It was a lovely final tour of the city, and a part of it we actually had not gotten to during the visit. I did not ask Ray if he planned the route as a final tour much less if he meant the route as a tour de force. But we sat in awe at both the sights through rain spattered windows in the muted gray morning light and the tortuous route he was tracing with quiet assurance.

It was a lovely end to a long trip, one that began so tentatively in January and proceeded through more turns and adventures than I have even recorded here. As those of you who have followed our progress, we have gone from the initial gee whiz of touring with our students to our own journey of reconnection. Along with everything else, the touring, the teaching, the traumas of homesickness and student excess, for Sharon and me a major theme of this trip has been to connect and reconnect with friends old and new. Ray’s choice of this singular route seems to have highlighted this.

Had anyone been watching that Sunday morning as Ray dropped us off at Terminal 5, they would surely have wondered why first I and then Sharon hugged our cabdriver before setting off, him to drive for the day and us to cross an ocean and a continent to return home.

Saturday, June 6, 2009

Last Hoorah

Tomorrow we take off for home, but made one last excursion with Sylvia, Ray worked today, to Down House, the home of Charles Darwin for the last forty years of his life until his death in 1882.

In a previous life, I actually managed a historic house museum, San Francisco Heritage’s Haas-Lilienthal House, and have retained both a professional and amateur interest in historic house museums, and I have to say that this house, operated by English Heritage, is one of the best I’ve toured. I would say that for anyone in the London area (the house is in Kent) this is a must see.

I j snapped just a few photos, including a few interior shots under the mistaken impression that non-flash photography was allowed. Oops, sorry!


Model of the HMS Beagle
The family sitting room, though he often had experiments running here, too.

The study where he worked and wrote, including the Origin. He did not write at a desk, so note the writing table that spanned his armchair where he composed.
The gardens were ornamental, provided for the kitchen and served as an extension of the great man's laboratories as well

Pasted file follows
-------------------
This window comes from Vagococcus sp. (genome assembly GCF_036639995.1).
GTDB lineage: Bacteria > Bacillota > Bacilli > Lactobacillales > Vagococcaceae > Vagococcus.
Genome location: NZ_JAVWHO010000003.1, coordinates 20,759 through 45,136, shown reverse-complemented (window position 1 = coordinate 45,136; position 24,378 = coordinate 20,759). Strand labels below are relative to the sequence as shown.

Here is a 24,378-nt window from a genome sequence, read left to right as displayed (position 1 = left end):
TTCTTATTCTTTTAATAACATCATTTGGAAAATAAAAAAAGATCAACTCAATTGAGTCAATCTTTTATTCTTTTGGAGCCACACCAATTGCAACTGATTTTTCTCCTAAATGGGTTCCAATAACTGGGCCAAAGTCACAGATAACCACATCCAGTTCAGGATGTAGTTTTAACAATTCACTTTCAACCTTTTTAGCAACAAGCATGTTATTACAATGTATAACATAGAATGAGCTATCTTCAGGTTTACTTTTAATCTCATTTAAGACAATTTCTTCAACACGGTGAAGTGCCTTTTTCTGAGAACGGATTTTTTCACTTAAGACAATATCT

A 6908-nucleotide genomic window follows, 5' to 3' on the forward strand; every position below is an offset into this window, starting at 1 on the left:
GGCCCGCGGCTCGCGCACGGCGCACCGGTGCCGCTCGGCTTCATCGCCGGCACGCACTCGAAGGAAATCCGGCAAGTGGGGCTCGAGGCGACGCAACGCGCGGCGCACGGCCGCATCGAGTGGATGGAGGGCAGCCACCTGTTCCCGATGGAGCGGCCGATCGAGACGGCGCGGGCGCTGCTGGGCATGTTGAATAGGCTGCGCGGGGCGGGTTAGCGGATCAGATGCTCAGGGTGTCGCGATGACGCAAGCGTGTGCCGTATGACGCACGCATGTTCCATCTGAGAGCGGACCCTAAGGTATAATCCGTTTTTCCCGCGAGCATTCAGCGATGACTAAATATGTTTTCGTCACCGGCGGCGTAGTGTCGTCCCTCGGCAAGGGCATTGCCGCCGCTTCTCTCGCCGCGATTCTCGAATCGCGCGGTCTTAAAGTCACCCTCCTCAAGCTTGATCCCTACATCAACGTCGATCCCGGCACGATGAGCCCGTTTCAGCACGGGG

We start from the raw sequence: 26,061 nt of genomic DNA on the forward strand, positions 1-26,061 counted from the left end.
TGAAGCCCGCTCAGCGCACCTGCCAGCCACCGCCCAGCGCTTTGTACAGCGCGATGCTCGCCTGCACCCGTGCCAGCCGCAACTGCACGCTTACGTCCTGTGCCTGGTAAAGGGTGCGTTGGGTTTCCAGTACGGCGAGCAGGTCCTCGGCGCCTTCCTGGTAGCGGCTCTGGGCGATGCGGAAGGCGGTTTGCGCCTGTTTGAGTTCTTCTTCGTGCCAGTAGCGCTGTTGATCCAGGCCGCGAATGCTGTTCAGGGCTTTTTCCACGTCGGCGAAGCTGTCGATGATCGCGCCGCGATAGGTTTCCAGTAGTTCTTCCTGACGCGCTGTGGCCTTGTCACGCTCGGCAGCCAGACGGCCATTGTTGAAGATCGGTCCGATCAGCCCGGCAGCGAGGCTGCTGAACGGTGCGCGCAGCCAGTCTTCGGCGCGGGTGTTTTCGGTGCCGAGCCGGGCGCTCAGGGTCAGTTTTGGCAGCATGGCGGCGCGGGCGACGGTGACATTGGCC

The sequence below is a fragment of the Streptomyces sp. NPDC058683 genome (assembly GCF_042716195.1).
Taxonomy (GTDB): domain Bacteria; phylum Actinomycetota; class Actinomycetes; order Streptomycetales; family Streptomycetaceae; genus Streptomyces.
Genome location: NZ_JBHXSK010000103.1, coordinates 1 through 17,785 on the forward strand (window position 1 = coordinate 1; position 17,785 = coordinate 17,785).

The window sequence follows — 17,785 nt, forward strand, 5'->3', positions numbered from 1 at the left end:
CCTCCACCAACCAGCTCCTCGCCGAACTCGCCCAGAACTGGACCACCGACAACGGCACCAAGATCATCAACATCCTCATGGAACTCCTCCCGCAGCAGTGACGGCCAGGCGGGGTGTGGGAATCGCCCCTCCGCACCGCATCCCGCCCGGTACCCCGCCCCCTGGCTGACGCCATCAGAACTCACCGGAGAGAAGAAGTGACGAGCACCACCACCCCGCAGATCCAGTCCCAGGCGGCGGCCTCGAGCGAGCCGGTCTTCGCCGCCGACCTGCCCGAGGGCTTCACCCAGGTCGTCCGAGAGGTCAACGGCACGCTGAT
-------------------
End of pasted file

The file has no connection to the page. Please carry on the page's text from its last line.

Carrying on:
Note the bee on the bottom flower. Darwin studied bees, along with everything else, and built hives. The hives have been recreated and the gardens are abuzz.
Sylvia had a party tonight, so we went with Ray to a local Indian restaurant. Tomorrow, Sunday, he will take us off to Heathrow and by day's end we will be back home for the first time since 23 January.

Folks have asked if we have had a good time, and the answer is that this has truly been the trip of a lifetime. We are blessed to have done a similar trip, for six months in 1972, and this time has been easily as wonderful. At some point I shall try to offer some sort of summation, but not tonight.

Great Britain, Labour Meltdown

For me, before there were pens there was politics. By my thirteenth birthday I was fascinated by the political process that led to the rise of John F. Kennedy, and in high school I was active in and a local officer of the Californai Federated Young Democrats. In college I studied politics as first a political science and then a political history major. My interest and activity extended through the late 1980s and into the 1990s.

So, it has been interesting to be in the UK for the past four and a half months during a period of political instability that now looks as if it might result in the parliamentary (but not electoral) replacement of an unelected prime minister by another unelected prime minister. Parliamentary politics can be complex.

For those who know the system, no prime minister is ever elected in the sense that a president is elected, even indirectly, by the people. In the UK folks vote for members of a party who have selected their leader. Should that party achieve a majority (or create a majority coalition) that leader becomes PM. Still with me?

In 1997, Labour, behind the seemingly skilled leadership of Tony Blair, who had reshaped Labour from a socialist to a moderate social democrat party, swept to one of the strongest victories in modern history. Blair called subsequent, early elections in 2001 and, finally, in 2005. But even then, there were cracks in the party, as many loyalists came to doubt the rightward swing of Labour and within the party Blair had to cut a deal with his powerful Chancellor of the Exchequer Gordon Brown. It was a comedown for the man who, in 1997 all but destroyed the Conservative party. Two years later, as a result of a party revolt, Brown replaced Blair.